Fatigue and Chronic Fatigue Syndrome. When tired people cannot find a cause for their ill-health, in 99% of such cases I find that they are eating too much saturated and damaged fats and not enough raw vegetables and fruits.

Excessive body heat, which may be associated with sweating or body odor.

Lowered tolerance to alcohol and various drugs such as antibiotics.

The Twelve Vital Principles to Improve Your Liver Function

ONE – Listen to your body. Don’t eat if you’re not hungry. Have a raw juice, a piece of fruit, a small raw vegetable salad or a glass of water instead. Conversely, don’t put up with hunger pains.

Far too many people place their mealtimes around the clock and will eat at, say, 8:00 am, 1:00 pm and 7:00 pm, come hail or shine, appetite or not. It’s much healthier to place your mealtimes around your hunger and pay little heed to the clock. If you are in the habit of eating regular meals when you are not hungry, your liver will be working far too hard and will basically suffer with excessive wear and tear.

TWO – Drink 8-12 glasses of filtered water daily as this helps to cleanse the liver and kidneys and aids with weight loss. Your body requires small and frequent sips of water otherwise your cells shrink with dehydration and their membranes dry out. There is a higher risk of Alzheimer’s Disease in people who do not drink water.

Avoid large amounts of fluid with meals.

THREE – Avoid eating large amounts of sugar, especially refined sugar, as the liver will convert this into fat and cholesterol. The fat can cause fatty degeneration of organs or will be transported to fatty areas such as the thighs, buttocks and abdomen for storage. Eventually the blood triglycerides become too high and this is associated with an increased risk of cardiovascular disease.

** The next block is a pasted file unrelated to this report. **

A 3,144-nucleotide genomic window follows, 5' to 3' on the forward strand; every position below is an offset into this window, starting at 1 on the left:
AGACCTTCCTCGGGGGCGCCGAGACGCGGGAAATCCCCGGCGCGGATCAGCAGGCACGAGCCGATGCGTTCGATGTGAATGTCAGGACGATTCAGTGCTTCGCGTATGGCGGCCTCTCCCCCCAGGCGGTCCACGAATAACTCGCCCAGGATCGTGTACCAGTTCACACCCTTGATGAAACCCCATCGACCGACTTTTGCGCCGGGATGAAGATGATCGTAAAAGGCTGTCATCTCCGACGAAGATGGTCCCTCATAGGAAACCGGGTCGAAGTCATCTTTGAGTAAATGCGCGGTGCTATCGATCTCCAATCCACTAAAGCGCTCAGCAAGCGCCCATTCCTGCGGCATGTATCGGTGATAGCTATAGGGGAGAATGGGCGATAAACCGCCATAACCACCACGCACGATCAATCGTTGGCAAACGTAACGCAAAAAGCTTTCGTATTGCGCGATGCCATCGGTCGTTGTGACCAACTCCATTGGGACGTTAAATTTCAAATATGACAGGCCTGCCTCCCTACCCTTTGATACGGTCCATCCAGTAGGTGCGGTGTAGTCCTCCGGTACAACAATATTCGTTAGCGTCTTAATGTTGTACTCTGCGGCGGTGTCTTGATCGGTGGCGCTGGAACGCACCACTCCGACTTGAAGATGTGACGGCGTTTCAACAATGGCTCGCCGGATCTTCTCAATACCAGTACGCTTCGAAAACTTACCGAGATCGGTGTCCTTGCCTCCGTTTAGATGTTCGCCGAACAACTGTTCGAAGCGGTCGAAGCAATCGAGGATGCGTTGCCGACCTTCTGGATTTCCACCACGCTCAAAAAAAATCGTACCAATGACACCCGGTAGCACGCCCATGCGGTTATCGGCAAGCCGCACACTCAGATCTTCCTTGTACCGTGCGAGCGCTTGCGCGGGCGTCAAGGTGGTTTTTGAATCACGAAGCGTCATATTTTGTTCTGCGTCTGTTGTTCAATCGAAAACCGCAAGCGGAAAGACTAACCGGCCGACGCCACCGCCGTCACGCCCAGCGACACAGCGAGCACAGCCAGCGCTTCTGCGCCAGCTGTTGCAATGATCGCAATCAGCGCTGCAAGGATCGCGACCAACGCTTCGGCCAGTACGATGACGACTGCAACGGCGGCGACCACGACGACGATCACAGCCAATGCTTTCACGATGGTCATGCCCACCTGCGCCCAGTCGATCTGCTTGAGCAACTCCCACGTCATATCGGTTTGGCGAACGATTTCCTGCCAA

Avoid all artificial sweeteners as these are toxic to the liver and cause hypoglycemia and fatigue. If you must have something sweet, have fresh raw fruits, sun-dried fruits, honey or blackstrap molasses.

FOUR — Don’t become obsessed with measuring calories. If you stick to the foods and meal plans in the LCD, your liver will gradually improve and weight loss will follow accordingly. Far more people die from overeating than from undereating, so err on the side of eating less once hunger is satisfied.

Ignore the bathroom scales as the aim is to cleanse your body and rejuvenate your entire metabolism, not merely to lose weight. Weight loss will occur hand-in-hand with the improvement in liver functioning. Why stress yourself by noticing how quickly or slowly weight loss occurs?

FIVE – Avoid foods that you may be allergic to or that you know from past experience upset you.

Always chew your food slowly and thoroughly, as digestion begins with saliva being mixed with food in the mouth.

As people age, the production of hydrochloric acid in the stomach often becomes inadequate for efficient digestion of proteins. This can be overcome by sipping a small glass of water containing one teaspoon of apple cider vinegar during every meal (containing protein foods).

SIX – Be aware of good intestinal hygiene as the liver must filter out and destroy any bacteria and viruses present in our food. Too many unfriendly organisms, such as salmonella or shigella bacteria, may make us seriously ill and also permanently damage the liver. To reduce this risk, only eat foods that are fresh, and avoid the regular reheating of food as bacteria breed in stored cooked foods, especially meats. Never reheat food more than once. And always wash your hands before eating.

Many packaged and processed foods are laden with preservatives, yet they are still full of unfriendly organisms in a dormant state. As soon as this food hits your intestines, the preservatives wear off and the bugs begin to grow inside you. Especially avoid preserved meats.

SEVEN – Do not eat if you feel stressed or anxious because during these states your blood flow is diverted away from the intestines and liver to other areas of the body.

EIGHT – Check if organically-grown fresh produce, free of pesticides, is available in your area. If using eggs and chickens, always buy free-range. Buy products containing natural ingredients and avoid processed foods containing artificial chemicals such as preservatives, colorings, flavorings and artificial sweeteners.

NINE – Obtain your protein from diverse sources, including legumes. The Liver Cleansing Diet does contain some chicken (preferably free-range), fish and eggs. However, there are many meals in which protein is obtained from legumes, grains, cereals, nuts and seeds. First-class protein from combinations of these sources is just as complete as protein from animal sources and contains all of the eight essential amino acids.

Legumes or “pulses” are beans (such as soya beans, kidney beans, etc.), peas, chickpeas and lentils and they provide valuable protein, essential